JOAN BLONDELL - CONTRACT SIGNED 06/13/1950 CO-SIGNED BY: LEW SCHREIBER - HFSID 299297
JOAN BLONDELL The actress agrees with the Twentieth Century-Fox Film Corporation to play the role of Daphne in the 1950 film For Heaven's Sake. Contract signed: "Joan Blondell", 1 page (front and verso), 17½x8½. No place, 1950 June 13.
Sale Price $450.00
The actress agrees with the Twentieth Century-Fox Film Corporation to play the role of Daphne in the 1950 film For Heaven's Sake.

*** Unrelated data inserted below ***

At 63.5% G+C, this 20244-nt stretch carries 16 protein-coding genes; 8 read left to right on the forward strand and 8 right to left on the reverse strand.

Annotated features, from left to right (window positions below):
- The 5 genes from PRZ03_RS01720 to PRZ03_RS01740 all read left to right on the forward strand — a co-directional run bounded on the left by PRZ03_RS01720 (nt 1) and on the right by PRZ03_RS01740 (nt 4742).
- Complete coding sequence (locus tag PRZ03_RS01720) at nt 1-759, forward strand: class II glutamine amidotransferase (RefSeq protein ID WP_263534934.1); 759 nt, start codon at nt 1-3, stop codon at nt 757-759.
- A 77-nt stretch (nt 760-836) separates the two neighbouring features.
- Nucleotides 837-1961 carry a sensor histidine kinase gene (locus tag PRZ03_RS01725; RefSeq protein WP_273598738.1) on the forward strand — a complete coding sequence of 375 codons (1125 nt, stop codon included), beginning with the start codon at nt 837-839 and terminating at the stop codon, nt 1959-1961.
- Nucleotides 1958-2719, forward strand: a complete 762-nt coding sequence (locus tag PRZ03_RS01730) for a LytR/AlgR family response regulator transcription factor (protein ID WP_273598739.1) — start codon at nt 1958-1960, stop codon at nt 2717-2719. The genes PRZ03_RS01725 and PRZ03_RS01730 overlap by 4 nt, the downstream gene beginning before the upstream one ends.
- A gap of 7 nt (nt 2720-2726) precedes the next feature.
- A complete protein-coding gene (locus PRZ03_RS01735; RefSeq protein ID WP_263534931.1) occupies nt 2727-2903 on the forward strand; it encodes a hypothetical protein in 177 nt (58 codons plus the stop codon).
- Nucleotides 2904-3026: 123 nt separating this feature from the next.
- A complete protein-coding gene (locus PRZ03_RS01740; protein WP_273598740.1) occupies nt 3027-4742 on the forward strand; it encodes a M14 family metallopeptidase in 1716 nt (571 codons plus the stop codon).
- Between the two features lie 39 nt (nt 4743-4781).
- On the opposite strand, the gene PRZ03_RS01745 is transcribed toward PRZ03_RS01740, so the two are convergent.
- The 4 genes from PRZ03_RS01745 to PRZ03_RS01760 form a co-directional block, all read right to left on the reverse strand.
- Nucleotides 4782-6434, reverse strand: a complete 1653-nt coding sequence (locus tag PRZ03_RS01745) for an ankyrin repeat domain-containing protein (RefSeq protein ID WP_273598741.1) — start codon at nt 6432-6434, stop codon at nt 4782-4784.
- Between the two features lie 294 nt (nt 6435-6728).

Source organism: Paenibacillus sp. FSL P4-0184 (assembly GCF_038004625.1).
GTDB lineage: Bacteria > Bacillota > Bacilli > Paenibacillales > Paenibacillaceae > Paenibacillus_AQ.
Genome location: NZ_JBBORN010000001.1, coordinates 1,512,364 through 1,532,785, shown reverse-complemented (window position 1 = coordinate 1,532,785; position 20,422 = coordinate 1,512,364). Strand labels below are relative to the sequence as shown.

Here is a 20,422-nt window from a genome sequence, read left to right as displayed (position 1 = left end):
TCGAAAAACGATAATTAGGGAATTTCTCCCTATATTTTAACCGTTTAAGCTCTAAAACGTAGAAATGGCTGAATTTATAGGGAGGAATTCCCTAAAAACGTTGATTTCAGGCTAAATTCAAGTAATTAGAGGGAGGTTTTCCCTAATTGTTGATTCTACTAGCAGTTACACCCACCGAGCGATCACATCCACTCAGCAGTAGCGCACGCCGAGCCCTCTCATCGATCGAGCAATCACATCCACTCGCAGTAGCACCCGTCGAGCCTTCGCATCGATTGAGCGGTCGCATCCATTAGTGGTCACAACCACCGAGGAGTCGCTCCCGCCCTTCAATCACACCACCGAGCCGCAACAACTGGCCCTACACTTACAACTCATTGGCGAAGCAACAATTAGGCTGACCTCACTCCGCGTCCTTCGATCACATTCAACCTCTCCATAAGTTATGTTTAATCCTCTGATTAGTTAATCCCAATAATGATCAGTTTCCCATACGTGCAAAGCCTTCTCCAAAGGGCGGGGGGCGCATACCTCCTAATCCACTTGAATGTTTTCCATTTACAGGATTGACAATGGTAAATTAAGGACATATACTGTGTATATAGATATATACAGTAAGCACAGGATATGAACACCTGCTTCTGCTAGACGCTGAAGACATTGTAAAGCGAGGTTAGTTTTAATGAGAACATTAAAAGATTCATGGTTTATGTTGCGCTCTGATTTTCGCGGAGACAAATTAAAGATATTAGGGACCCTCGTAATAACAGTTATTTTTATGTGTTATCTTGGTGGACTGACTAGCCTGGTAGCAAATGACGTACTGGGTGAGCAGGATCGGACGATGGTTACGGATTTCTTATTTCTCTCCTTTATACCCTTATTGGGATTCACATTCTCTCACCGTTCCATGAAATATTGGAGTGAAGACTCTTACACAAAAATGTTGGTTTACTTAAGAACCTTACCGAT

Contract signed: "Joan Blondell", 1 page (front and verso), 17½x8½. No place, 1950 June 13. Twentieth Century-Fox Film Corporation Screen Actors Guild Minimum Contract for Free Lance Players. Blondell agrees to render her services in the role of "Daphne" for the upcoming film "For Heaven's Sake". She will receive a salary of $2500.00 per week, beginning on June 30, 1950. Nominated for the 1951 Academy Award for Best Supporting Actress (The Blue Veil), Joan Blondell (1906-1979) starred in films and on Broadway. She was starring on Broadway with James Cagney in 1929's Penny Arcade, and reprised her role in the 1930 film version, the first of six films (including Public Enemy, 1931) that she would make with Cagney. Her memorable films include A Tree Grows in Brooklyn (1945) and The Cincinnati Kid (1965), and Blondell also appeared in several made-for-TV movies, was a featured performer on two series (Here Come the Brides, as Lottie, 1968-1970; Banyon, as Peggy Revere, 1972-1973) and made a number of TV guest appearances from 1951 through May 1979, just six months before her death on Christmas Day. Blondell's three husbands include George Barnes (1932-1936), Dick Powell, with whom she made ten musicals (September 19, 1936-July 14, 1944) and producer Michael Todd (1947-1950). Originally a casting director on films like Les Miserables (1935) and One in a Million (1936), LEW SCHREIBER (1900-1961) eventually worked his way up to studio manager of the Los Angeles Twentieth Century Fox, becoming the second hand man of the motion picture company. He was often in charge of contacting the superstars of the company to inform them of production details or company standards. His death in 1961 was one in a long line of hardships Twentieth Century Fox followed between 1961 and 1962; Another was the death of producer Jerry Wald and the stroke of producer Darryl Zanuck. Normal mailing folds. Lightly worn. Lightly creased. Light nicks and tears at edges. Otherwise, fine condition.
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